I received a Christmas gift in fourth grade that profoundly impacted my career path and thus the rest of my life. That gift was a VTech PowerPad Plus “pre-computer.” While just a toy, the PowerPad line of products from the late 1980s and early 1990s were functioning computers that featured, among a handful of educational games, a functioning BASIC interpreter. For the uninitiated, BASIC is an computer programming language designed to be simple, versatile, and for learning. Exploring BASIC on that spartan machine ignited a passion for technology and programming in me that burns to this day.
Invented at Dartmouth College in the 1960s, BASIC is an acronym for Beginner’s All-purpose Symbolic Instruction Code, and the idea behind it was to create an accessible language that college students could use to write their own mainframe programs without having to learn more complex languages such as FORTRAN and ALGOL. It existed in relative obscurity as a research project, as many early computing innovations did, until the late 1970s when it exploded, and we have none other than Microsoft to thank for that explosion.
Prior to dominating the operating system and office suite markets, Microsoft was a vendor of programming language interpreters and compilers. One of their first commercial successes was a BASIC interpreter for early popular systems like the Apple II, Commodore 64, Atari, and other personal computers based on the affordable MOS 6502 CPU. Because Bill Gates was able to design his BASIC to work on so many machines (and yes, Bill Gates did much of the programming in those early days) it fast became a popular tool on which early developers cut their teeth.
From there, early software publishers produced code that, with a little modification, could transfer between those nascent computer systems of the 1980s. Because modems and disks were expensive, users received most code in the form of books published with pages and pages of computer code that had to be copied, by hand, from page to screen. Simple games such as Pong or Solitaire were hundreds or thousands of lines long containing monotonous repetitions of PRINTs, INPUTs, and LETs that BASIC employed to represent instructions. But the cost in time-spent entering those lines of code was made up in educational value. As users tediously poured through those pages, and even without formal training, they could begin to subtly change the code, inject their own ideas, and in time, write their own programs.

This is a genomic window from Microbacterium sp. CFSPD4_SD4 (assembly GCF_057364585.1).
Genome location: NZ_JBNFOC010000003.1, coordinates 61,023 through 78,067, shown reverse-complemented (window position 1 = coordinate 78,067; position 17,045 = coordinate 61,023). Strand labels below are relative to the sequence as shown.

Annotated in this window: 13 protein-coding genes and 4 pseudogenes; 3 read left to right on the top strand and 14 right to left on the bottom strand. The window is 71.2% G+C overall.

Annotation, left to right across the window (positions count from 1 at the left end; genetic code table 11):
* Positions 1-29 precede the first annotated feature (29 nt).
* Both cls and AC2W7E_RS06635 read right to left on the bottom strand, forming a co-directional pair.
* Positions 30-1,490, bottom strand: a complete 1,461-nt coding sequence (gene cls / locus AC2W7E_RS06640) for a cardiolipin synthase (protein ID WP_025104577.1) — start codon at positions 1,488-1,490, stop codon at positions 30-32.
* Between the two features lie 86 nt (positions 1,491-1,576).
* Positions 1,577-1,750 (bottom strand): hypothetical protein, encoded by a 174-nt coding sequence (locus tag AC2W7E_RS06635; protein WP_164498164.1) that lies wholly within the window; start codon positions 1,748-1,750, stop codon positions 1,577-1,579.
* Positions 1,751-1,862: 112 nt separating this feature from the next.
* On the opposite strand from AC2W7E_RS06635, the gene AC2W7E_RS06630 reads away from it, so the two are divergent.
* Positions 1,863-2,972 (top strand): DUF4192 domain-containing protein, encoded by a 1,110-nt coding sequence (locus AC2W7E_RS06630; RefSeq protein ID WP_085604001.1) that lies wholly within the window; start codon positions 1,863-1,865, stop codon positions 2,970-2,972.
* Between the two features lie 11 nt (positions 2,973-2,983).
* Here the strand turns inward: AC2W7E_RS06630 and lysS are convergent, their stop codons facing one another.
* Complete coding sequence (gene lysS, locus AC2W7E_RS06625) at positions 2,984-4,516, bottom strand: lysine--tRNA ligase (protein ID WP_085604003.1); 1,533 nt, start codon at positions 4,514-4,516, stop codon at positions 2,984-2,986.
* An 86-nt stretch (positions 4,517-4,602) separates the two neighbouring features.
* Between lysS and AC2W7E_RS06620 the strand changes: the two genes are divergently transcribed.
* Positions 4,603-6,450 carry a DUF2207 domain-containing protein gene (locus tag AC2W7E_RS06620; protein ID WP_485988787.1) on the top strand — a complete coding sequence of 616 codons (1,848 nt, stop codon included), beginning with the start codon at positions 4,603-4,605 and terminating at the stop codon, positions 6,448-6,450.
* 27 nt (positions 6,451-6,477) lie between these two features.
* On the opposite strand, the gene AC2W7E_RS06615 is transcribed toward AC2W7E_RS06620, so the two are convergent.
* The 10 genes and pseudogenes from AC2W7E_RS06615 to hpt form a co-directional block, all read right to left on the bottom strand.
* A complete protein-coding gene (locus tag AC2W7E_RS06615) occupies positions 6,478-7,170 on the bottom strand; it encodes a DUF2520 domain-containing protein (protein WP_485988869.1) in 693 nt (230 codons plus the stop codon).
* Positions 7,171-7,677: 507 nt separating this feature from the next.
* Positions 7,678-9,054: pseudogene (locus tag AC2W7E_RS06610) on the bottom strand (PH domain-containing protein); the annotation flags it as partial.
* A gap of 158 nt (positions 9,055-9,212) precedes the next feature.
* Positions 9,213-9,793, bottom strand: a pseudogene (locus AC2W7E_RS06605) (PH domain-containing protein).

But what made BASIC wonderful and the key to my early inspiration were a few simple points:
First, it was ubiquitous. Microsoft’s BASIC interpreter ran on every popular machine, making it a quasi-standard for the day. Later, other software vendors would produce similar variants of BASIC not too dissimilar from Microsoft’s version. Many manufactures, such as Apple, also simply hard-wired BASIC into their machines so that they could run it even without a disk drive.
Second, it was accessible. BASIC’s syntax is self explanatory and therefore comfortable for even the most novice user. PRINT sends text to the screen, INPUT reads from the keyboard, RECT draws a rectangle, LINE draws a line, etc. And beyond this catalog of simple, literally-named commands, many versions of BASIC included more advanced concepts such as arrays and program flow control structures from big-brother languages so that as users’ skills and understanding grew, BASIC could grow with them and provide more robust options.
Third, it was free. A copy of BASIC came with almost every new computer in the 1980s and early 1990s with almost no restrictions on use, and the distributions often came with several sample programs preloaded such as Microsoft’s version of Snake, called Nibbles. Just like the books of code I mentioned, this showed what was possible with such a simple toolset and sparked creativity and open experimentation.